Wonderful World of Percussion: My Life Behind Bars
This book’s lifetime of insightful and hilarious experiences include years with Frank Sinatra and George Harrison, as well as many anecdotes involving Burt Bacharach, Elvis Presley and Ravi Shankar, as well as most major recording artists. More
During a span of 55 years, Emil Richards has been a renowned presence in Hollywood soundstages, recording studios, jazz clubs and international touring venues. Considered a supreme artist on the vibraphone, marimba and xylophone, as well as a master of his world-famous collection of percussion instruments, Richards is renowned throughout the world for his versatility.
This book’s lifetime of insightful and hilarious experiences include years with Frank Sinatra and George Harrison, as well as many anecdotes involving Burt Bacharach, Elvis Presley and Ravi Shankar, as well as most major recording artists.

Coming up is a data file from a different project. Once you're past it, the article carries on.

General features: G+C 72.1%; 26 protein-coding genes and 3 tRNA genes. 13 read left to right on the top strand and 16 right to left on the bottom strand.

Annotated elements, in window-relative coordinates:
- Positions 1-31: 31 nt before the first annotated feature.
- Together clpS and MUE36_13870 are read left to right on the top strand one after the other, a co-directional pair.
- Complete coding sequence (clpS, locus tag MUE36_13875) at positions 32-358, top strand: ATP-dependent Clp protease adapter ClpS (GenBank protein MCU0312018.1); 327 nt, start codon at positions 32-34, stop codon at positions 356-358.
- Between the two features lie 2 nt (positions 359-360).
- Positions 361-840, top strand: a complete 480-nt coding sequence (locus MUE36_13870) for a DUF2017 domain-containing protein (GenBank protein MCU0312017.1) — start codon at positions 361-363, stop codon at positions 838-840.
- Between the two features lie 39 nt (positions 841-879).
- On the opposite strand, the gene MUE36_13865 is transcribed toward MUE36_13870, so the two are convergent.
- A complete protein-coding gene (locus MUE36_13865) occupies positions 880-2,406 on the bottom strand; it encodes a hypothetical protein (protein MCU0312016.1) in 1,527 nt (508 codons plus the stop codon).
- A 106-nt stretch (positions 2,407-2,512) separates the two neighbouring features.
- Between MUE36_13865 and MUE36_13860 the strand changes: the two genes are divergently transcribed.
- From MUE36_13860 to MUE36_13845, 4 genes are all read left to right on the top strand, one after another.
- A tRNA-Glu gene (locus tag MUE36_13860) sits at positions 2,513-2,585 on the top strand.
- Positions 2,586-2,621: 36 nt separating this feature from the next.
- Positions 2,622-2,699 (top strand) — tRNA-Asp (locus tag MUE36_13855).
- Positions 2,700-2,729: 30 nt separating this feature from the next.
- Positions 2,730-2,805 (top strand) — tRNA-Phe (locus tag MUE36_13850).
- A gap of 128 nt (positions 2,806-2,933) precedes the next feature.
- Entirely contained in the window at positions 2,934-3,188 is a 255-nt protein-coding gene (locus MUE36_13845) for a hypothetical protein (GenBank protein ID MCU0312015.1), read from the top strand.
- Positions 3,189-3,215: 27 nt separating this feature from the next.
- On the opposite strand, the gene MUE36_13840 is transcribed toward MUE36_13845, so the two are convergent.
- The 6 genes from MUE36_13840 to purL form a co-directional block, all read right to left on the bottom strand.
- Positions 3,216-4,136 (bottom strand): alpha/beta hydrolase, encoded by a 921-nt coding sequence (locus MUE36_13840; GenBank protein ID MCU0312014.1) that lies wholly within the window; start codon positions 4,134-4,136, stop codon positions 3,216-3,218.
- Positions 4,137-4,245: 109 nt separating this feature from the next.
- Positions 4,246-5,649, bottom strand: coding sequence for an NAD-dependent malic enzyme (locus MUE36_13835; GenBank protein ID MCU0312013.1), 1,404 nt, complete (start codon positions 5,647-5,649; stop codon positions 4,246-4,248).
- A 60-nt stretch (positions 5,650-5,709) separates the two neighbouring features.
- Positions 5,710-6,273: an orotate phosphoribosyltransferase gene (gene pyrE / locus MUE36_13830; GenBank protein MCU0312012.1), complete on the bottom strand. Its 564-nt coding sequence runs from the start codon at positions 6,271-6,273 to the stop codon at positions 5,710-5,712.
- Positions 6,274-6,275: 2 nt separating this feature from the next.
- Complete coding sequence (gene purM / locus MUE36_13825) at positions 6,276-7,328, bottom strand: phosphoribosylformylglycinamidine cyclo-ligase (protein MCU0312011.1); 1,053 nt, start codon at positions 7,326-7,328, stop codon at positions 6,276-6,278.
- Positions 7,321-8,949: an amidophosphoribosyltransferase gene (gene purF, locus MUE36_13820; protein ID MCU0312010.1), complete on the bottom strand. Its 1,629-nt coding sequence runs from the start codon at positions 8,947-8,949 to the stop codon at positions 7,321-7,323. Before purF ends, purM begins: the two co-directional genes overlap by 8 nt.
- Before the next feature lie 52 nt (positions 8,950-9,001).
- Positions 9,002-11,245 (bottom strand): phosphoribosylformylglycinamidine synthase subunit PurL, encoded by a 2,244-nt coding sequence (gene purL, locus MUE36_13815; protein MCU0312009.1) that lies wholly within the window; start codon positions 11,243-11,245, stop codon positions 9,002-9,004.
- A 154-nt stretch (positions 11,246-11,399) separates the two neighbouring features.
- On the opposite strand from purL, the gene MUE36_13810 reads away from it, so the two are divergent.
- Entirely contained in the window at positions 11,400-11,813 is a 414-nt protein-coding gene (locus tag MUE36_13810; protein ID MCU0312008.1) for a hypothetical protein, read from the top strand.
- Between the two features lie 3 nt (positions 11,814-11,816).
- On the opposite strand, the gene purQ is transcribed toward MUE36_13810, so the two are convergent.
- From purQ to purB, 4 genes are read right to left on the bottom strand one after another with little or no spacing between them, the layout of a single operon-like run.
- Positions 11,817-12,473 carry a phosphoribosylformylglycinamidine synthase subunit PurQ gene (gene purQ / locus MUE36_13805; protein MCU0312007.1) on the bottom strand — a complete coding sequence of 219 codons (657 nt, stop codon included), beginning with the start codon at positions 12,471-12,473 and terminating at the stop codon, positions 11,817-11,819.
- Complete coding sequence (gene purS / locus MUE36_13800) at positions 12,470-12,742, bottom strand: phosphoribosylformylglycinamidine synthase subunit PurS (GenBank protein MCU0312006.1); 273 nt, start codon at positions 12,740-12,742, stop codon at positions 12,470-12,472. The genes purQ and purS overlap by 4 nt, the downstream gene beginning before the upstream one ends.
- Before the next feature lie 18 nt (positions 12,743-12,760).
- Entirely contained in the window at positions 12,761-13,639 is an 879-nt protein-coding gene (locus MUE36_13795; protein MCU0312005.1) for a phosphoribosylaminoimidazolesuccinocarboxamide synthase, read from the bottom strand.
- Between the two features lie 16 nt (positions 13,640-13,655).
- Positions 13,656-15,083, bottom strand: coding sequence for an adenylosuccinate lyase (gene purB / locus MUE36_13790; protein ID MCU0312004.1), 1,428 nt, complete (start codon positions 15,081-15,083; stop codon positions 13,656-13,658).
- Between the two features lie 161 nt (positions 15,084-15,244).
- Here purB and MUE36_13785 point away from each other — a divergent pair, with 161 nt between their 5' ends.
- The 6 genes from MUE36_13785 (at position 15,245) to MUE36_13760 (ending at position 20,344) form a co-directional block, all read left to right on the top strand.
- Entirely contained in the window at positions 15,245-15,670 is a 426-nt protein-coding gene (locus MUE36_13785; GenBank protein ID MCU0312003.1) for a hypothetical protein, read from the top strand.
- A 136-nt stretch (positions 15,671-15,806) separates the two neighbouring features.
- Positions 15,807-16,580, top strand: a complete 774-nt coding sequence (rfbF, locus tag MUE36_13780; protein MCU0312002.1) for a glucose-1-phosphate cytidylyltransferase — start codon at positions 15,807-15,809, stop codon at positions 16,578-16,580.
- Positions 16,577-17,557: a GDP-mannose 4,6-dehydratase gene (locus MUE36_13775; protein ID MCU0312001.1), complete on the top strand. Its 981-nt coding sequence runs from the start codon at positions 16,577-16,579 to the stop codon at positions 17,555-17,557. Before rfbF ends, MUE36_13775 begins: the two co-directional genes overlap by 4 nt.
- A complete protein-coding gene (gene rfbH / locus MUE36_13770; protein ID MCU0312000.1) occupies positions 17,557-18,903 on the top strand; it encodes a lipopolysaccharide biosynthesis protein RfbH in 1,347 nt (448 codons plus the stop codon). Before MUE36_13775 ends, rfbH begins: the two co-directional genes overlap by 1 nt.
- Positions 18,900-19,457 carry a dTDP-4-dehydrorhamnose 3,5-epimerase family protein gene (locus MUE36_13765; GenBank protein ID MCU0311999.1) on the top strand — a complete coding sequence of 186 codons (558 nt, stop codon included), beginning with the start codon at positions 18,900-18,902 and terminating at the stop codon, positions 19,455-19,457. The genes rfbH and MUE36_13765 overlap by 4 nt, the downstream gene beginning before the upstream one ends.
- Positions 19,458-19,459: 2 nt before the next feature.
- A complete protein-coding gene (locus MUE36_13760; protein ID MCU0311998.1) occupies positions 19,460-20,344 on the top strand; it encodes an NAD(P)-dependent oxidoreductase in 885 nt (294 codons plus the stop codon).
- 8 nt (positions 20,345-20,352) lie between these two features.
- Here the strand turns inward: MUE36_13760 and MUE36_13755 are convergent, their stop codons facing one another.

Richards’ chronology roughly categories the book’s chapters into decades, with the 1960s mainly involving album recording, television shows in the ‘70s and films in the ‘80s and ‘90s. A parallel career means stories emanating through playing with George Shearing, Paul Horn, Stan Kenton and Roger Kellaway, as well as Igor Stravinsky and Richards’ own group Calamari.
There are warm recollections of the great film composers, including Henry Mancini, Alex North, Jerry Goldsmith and John Williams, who all collaborated at finding a unique sound at Richards’ warehouse before composing. Salad bowls used in “Planet Of The Apes,” gongs lowered into fluid for space movies and many other unusual sonic effects will flash readers back to decades of favorite movies.
From an astonishing family history and grim days growing up in Hartford, Connecticut, through wild tours with Sinatra to Europe, Japan and Egypt, and visits to the Maharishi in India, Richards’ entertaining, direct style perfectly complements this wealth of inside experiences.
“Throughout the many years of his long and distinguished career, Emil Richards consistently brought adventure, joy and discovery to all of his music making. His new book is a valuable addition to the documentation of a period of great creativity in American music.”
– John Williams
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